Examples of the organic solvents to be used are esters (e.g., propylene carbonate, ethylene carbonate, butylene carbonate, diethyl carbonate, dimethyl carbonate, methylethyl carbonate, γ-butyrolactone, methyl formate and methyl acetate), tetrahydrofuran, substituted hydrofuran (e.g., 2-methyltetrahydrofuran), ethers (e.g., dioxolane, diethyl ether, dimethoxyethane, diethoxyethane and methoxyethoxyethane), dimethylsulfoxide, sulfolane, methylsulfolane, acetonitrile and the like. These organic solvents may be used alone or in combination.

Examples of the electrolytes are lithium salts, i.e., lithium perchlorate, lithium borofluoride, lithium phosphorofluoride, lithium hexafluoroarsenate, lithium trifluoromethane sulfonate, lithium halides, lithium chloroaluminate and the like. These electrolytes may be used alone or in combination.

The organic solvent and the electrolyte are not limited to these cited above. The organic electrolytic solution is preferably used after being dehydrated over activated aluminum, metallic lithium, etc. The content of water in the electrolytic solution is preferably 1,000 ppm or less, more preferably 100 ppm or less. In the alternative way, a dehydrated organic solvent and/or electrolyte may be used instead of dehydrating the organic electrolytic solution.

The nonaqueous secondary battery of the present invention may be prepared by connecting the above-mentioned positive electrode and the collector with a first external terminal, by connecting the above-mentioned negative electrode and the collector with a second external terminal and then by interposing the above-mentioned ion-conductive material between these electrodes (the positive electrode and the negative electrode). A separator such as porous polyethylene, porous polypropylene or the like may also be interposed between these electrodes together with the ion-conductive material, if necessary. The quality and the shape of the separator are not limited thereto.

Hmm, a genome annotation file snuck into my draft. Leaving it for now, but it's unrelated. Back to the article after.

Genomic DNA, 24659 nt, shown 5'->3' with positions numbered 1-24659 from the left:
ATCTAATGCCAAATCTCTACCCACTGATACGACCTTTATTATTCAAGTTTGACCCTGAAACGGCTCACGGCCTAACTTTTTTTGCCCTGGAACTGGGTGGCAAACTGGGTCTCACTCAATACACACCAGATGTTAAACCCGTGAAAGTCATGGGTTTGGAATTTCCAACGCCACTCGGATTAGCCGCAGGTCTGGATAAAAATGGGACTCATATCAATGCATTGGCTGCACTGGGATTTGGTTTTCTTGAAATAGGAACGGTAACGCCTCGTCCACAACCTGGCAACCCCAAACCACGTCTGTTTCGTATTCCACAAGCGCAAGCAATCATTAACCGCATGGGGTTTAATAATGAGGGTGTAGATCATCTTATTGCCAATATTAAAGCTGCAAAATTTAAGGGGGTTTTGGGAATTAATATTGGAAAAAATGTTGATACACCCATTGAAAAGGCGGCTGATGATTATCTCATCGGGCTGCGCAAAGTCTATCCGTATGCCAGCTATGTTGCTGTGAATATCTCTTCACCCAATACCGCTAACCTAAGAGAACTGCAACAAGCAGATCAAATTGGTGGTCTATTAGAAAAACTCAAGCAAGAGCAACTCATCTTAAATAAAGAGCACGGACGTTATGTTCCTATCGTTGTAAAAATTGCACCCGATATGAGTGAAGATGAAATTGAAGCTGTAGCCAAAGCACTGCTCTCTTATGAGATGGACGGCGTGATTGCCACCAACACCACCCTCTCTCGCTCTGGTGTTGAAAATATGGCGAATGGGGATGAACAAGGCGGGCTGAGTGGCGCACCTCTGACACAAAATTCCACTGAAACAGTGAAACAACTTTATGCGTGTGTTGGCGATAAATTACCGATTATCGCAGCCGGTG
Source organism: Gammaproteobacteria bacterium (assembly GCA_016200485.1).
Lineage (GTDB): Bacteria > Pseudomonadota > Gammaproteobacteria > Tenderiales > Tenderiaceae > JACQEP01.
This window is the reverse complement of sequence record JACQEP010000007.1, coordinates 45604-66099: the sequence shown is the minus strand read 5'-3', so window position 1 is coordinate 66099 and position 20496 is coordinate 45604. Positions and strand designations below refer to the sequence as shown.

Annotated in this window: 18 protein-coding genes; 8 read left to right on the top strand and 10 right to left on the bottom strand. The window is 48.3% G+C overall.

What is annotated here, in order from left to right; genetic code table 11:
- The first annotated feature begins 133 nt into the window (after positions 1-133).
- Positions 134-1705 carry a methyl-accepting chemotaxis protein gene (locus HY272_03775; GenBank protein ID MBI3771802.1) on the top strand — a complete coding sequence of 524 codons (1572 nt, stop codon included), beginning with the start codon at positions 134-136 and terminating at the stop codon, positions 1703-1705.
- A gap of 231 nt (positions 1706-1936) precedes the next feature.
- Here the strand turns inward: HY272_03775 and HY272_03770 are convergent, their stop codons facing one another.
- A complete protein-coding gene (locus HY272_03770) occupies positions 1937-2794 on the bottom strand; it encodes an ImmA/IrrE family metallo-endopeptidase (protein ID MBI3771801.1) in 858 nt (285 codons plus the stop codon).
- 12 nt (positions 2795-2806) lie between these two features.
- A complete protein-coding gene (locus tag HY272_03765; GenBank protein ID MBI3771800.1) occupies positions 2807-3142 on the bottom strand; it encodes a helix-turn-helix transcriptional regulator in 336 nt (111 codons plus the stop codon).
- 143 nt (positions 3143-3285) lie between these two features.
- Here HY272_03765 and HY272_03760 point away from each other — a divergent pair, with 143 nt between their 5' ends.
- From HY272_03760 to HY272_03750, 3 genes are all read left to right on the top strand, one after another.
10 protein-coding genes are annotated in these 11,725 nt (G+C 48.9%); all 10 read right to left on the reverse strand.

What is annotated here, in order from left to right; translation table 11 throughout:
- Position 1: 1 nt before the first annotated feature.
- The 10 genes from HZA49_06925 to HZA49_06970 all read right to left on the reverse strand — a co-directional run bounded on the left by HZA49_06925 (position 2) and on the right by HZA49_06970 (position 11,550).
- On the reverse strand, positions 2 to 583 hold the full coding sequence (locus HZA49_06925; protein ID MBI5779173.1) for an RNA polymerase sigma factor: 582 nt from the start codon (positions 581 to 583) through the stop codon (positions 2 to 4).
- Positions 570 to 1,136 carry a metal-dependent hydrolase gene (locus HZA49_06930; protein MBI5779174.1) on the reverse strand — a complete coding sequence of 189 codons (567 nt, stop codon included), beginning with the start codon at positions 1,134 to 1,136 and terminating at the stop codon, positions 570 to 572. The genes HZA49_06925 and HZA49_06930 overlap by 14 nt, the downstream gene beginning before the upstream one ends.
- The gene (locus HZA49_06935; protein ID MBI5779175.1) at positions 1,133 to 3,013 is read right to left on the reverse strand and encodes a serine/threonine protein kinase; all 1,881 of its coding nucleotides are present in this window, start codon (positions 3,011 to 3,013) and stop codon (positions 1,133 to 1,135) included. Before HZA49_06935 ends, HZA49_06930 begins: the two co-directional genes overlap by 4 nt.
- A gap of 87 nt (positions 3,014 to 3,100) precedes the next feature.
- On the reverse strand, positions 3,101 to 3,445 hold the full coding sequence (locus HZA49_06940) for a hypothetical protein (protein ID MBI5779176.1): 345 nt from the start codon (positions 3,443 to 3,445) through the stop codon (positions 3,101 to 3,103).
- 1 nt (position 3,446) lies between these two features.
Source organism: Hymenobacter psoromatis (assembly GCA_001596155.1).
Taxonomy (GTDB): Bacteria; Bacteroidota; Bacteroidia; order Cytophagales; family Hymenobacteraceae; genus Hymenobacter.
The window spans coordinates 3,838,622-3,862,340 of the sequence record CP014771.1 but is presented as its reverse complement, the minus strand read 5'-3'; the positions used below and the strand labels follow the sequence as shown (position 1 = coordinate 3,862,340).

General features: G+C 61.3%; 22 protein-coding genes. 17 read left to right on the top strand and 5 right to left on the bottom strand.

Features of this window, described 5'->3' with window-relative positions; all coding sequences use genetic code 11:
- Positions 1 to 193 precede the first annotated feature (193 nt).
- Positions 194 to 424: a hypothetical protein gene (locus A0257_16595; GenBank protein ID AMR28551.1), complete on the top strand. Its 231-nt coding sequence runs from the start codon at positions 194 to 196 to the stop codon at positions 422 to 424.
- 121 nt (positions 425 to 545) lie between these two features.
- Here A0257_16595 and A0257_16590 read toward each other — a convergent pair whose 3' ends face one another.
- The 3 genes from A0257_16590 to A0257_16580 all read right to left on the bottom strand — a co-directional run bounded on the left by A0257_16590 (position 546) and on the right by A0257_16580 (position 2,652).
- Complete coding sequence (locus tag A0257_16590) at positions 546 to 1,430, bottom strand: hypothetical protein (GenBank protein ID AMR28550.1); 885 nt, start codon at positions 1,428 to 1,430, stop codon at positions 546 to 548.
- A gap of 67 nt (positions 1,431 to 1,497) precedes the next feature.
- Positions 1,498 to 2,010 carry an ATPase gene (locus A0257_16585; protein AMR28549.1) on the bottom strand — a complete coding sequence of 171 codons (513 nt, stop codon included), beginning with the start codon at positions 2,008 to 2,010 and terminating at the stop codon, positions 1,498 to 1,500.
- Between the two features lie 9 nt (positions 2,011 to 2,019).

Moreover, to prevent the first external terminal connected with the positive electrode and the second external terminal connected with the negative electrode from contacting each other, it is preferred that these external terminals are packed or hermetic sealed with polypropylene, ethylene or the like. These processes to prepare the battery are preferably carried out in an atmosphere of an inert gas or extremely dry air to prevent moisture from penetrating. Examples of the shape for the nonaqueous secondary battery of the present invention are, i.e., cylinder, button, square, sheet and the like, but are not limited thereto.

In accordance with an aspect of the present invention, there is provided the novel lithium nickel copper composite oxide having the compositional formula Li2 Ni1-x Cux O2 (0.0<x<1.0). To shorten the calcination time, it is preferred to use nickel oxide and copper oxide for its metal materials.